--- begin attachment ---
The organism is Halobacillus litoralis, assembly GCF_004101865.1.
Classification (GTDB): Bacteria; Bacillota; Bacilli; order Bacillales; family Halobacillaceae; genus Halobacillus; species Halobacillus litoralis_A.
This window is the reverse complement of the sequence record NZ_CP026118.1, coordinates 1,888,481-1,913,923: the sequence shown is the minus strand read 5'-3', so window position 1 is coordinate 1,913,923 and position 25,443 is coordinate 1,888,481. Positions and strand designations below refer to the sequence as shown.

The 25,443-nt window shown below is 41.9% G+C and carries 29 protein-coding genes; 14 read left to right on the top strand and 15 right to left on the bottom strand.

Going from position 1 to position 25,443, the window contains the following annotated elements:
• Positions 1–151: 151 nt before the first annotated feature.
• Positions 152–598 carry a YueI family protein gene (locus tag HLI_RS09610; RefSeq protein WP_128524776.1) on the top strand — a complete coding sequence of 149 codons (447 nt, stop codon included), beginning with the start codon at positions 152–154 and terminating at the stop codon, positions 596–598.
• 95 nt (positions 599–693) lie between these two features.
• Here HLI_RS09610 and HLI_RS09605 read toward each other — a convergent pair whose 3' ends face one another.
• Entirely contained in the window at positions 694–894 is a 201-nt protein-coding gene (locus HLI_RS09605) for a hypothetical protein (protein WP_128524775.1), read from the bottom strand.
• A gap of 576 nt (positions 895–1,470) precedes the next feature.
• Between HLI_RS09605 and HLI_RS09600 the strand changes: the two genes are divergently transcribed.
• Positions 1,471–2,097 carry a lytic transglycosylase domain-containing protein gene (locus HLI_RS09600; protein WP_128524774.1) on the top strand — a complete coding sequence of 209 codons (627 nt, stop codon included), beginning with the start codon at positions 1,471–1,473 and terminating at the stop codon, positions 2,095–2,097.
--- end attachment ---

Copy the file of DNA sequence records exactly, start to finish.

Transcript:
The organism is Halobacillus litoralis, assembly GCF_004101865.1.
Classification (GTDB): Bacteria; Bacillota; Bacilli; order Bacillales; family Halobacillaceae; genus Halobacillus; species Halobacillus litoralis_A.
This window is the reverse complement of the sequence record NZ_CP026118.1, coordinates 1,888,481-1,913,923: the sequence shown is the minus strand read 5'-3', so window position 1 is coordinate 1,913,923 and position 25,443 is coordinate 1,888,481. Positions and strand designations below refer to the sequence as shown.

The 25,443-nt window shown below is 41.9% G+C and carries 29 protein-coding genes; 14 read left to right on the top strand and 15 right to left on the bottom strand.

Going from position 1 to position 25,443, the window contains the following annotated elements:
• Positions 1–151: 151 nt before the first annotated feature.
• Positions 152–598 carry a YueI family protein gene (locus tag HLI_RS09610; RefSeq protein WP_128524776.1) on the top strand — a complete coding sequence of 149 codons (447 nt, stop codon included), beginning with the start codon at positions 152–154 and terminating at the stop codon, positions 596–598.
• 95 nt (positions 599–693) lie between these two features.
• Here HLI_RS09610 and HLI_RS09605 read toward each other — a convergent pair whose 3' ends face one another.
• Entirely contained in the window at positions 694–894 is a 201-nt protein-coding gene (locus HLI_RS09605) for a hypothetical protein (protein WP_128524775.1), read from the bottom strand.
• A gap of 576 nt (positions 895–1,470) precedes the next feature.
• Between HLI_RS09605 and HLI_RS09600 the strand changes: the two genes are divergently transcribed.
• Positions 1,471–2,097 carry a lytic transglycosylase domain-containing protein gene (locus HLI_RS09600; protein WP_128524774.1) on the top strand — a complete coding sequence of 209 codons (627 nt, stop codon included), beginning with the start codon at positions 1,471–1,473 and terminating at the stop codon, positions 2,095–2,097.